Here is a test to determine readiness for achieving competency as a literary fiction writer in the United States of America in the 21st century. The method to test the margin between competence and popularity and/or critical success has yet to be determined. Again, the parameters of this test are merely to determine potential competency in the field of creative fiction writing.
This test is based on the anecdotal experiences of the author of this test and could be deemed less than scientifically rigorous. But given the popularity of readers and test takers who self select tests in magazines and online, we decided to put together a series of tests based on varying demographics and experiences each with the goal of helping the readers determine for themselves answers to the mysterious questions often googled such as: What does it take to be a literary fiction writer? Google, we realize, is the much more interactive cousin of the Magic 8 ball, and so we thought: Why not help the reader be more interactive with himself/herself as he/she goes alongside a mentor of sorts, a working writer, as he/she interrogates the soul regarding one’s capacity for literary endeavors?
In addition to this, we offered to pay the book allowance of each test creator for one month, a small sum which many writers cannot afford given the cost of rent, food, and helping other writers and artists who themselves are hungry and without shelter.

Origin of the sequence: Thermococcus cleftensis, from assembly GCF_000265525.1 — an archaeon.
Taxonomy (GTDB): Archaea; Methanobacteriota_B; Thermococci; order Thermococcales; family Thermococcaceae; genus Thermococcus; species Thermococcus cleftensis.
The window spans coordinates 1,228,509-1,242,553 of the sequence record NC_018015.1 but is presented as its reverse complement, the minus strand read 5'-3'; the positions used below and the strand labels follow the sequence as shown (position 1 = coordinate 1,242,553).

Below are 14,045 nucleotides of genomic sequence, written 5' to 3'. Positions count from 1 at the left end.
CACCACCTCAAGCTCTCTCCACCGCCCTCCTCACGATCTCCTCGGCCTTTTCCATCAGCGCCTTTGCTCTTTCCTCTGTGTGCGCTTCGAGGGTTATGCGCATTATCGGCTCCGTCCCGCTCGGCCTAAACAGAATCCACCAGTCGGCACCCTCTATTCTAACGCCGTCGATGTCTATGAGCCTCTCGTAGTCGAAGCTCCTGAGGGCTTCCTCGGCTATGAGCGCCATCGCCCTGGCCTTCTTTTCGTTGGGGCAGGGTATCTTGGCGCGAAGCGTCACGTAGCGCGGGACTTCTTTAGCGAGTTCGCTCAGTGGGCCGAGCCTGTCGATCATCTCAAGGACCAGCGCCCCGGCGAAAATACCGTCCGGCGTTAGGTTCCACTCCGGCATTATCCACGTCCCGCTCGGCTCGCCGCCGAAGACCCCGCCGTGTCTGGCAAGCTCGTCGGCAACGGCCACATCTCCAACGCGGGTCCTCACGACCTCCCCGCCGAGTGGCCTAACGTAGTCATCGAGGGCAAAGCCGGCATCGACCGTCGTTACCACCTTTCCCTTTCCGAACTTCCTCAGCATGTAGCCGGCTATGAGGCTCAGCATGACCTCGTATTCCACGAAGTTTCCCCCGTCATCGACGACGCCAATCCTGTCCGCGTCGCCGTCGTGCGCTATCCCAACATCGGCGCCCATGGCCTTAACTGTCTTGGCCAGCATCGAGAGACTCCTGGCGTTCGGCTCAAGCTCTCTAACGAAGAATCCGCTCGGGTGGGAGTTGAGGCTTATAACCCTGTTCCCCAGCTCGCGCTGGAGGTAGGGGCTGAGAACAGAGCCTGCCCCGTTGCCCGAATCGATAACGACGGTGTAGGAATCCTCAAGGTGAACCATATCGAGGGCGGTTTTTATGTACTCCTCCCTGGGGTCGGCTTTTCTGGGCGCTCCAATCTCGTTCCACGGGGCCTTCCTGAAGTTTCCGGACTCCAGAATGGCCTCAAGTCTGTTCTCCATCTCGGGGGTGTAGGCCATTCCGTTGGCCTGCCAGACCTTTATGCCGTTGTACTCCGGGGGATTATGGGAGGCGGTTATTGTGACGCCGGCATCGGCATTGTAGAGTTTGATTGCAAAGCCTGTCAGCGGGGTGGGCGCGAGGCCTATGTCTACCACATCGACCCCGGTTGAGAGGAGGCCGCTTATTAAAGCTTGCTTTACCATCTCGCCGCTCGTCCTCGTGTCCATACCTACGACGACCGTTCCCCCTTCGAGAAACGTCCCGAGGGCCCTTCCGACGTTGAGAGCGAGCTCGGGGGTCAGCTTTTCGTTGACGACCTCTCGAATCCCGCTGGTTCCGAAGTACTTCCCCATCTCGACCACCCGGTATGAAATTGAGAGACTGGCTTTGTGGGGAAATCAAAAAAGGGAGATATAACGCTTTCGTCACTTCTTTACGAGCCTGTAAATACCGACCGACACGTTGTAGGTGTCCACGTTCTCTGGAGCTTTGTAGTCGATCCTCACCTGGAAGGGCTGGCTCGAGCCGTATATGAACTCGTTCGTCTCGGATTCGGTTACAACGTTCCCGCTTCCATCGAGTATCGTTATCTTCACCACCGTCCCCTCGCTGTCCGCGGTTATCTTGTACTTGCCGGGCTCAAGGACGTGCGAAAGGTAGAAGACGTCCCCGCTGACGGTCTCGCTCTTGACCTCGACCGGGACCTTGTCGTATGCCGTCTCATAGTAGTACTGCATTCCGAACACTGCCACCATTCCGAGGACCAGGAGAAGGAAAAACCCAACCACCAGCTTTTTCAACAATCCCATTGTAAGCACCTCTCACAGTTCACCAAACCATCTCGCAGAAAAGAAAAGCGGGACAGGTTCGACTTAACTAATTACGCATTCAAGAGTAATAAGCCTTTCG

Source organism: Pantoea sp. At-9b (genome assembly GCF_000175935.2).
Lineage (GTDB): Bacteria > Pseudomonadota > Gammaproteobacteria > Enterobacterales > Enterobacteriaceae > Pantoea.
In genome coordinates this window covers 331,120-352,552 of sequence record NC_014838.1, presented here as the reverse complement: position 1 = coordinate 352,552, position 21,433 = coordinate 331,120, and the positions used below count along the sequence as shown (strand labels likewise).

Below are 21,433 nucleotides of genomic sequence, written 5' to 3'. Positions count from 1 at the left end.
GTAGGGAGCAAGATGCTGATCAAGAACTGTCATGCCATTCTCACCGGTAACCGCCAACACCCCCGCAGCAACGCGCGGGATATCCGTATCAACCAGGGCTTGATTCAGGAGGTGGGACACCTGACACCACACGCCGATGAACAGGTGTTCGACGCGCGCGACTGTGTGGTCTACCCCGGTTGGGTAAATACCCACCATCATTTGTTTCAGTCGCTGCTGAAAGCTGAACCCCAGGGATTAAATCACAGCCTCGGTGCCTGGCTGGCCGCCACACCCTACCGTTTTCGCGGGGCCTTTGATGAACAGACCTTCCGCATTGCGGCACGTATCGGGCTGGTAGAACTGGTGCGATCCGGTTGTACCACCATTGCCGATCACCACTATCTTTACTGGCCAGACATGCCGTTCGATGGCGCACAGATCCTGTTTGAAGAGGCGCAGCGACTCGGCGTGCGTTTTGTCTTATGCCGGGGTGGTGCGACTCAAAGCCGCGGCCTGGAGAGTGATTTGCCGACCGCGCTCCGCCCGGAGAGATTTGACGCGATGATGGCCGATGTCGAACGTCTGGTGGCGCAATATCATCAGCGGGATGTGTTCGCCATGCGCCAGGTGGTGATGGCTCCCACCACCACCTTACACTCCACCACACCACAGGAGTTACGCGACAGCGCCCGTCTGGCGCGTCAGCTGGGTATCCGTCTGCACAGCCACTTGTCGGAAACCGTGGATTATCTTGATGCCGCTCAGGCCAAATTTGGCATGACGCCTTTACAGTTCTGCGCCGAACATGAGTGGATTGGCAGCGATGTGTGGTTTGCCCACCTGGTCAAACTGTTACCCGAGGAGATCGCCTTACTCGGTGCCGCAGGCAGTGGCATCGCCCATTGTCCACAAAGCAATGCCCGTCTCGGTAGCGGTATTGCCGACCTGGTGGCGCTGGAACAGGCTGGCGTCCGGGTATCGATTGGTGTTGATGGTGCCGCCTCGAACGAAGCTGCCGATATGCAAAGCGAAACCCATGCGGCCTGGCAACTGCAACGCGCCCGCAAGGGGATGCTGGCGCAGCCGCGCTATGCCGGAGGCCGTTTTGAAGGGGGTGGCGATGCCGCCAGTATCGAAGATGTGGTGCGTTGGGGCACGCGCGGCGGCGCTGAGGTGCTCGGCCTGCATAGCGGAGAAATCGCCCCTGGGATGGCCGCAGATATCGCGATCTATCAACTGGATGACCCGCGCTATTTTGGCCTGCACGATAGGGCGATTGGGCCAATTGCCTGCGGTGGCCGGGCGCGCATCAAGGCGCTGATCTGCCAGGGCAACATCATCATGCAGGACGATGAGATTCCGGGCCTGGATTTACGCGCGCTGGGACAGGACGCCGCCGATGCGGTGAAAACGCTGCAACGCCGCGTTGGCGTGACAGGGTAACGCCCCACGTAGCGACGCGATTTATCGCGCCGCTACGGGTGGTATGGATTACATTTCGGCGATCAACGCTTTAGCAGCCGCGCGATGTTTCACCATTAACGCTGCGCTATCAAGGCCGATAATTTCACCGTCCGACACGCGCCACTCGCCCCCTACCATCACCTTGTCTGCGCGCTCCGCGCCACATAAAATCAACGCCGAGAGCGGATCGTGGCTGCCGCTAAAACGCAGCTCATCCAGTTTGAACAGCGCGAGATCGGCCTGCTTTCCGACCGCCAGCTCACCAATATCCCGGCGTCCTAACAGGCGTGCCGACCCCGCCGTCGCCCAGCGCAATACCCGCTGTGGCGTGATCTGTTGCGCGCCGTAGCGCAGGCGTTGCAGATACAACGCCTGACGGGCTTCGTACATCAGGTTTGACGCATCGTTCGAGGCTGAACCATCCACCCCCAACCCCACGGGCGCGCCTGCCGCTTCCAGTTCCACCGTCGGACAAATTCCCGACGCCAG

Further, we must disclose we are supported by advertising dollars – big pharma, chain retail, political candidates – but do not endorse ads and links that appear on the site.
We want to do our best to help you decide whether you can be an artist. Please let us know your score below and what you thought of this experience.
Test for Artistic Competency: The Middle Aged Divorced Housewife, given certain conditions listed below
This test may be relevant for you if: You are a woman in her 50s, divorced after 20 years of marriage more or less, were married to a conservative who threatened to leave you if you try to work outside the home and were raised by religious conservatives who have always hated that you are a writer and discourage rather than encourage you. You make no money from your literary endeavors but are living on a wing and a prayer.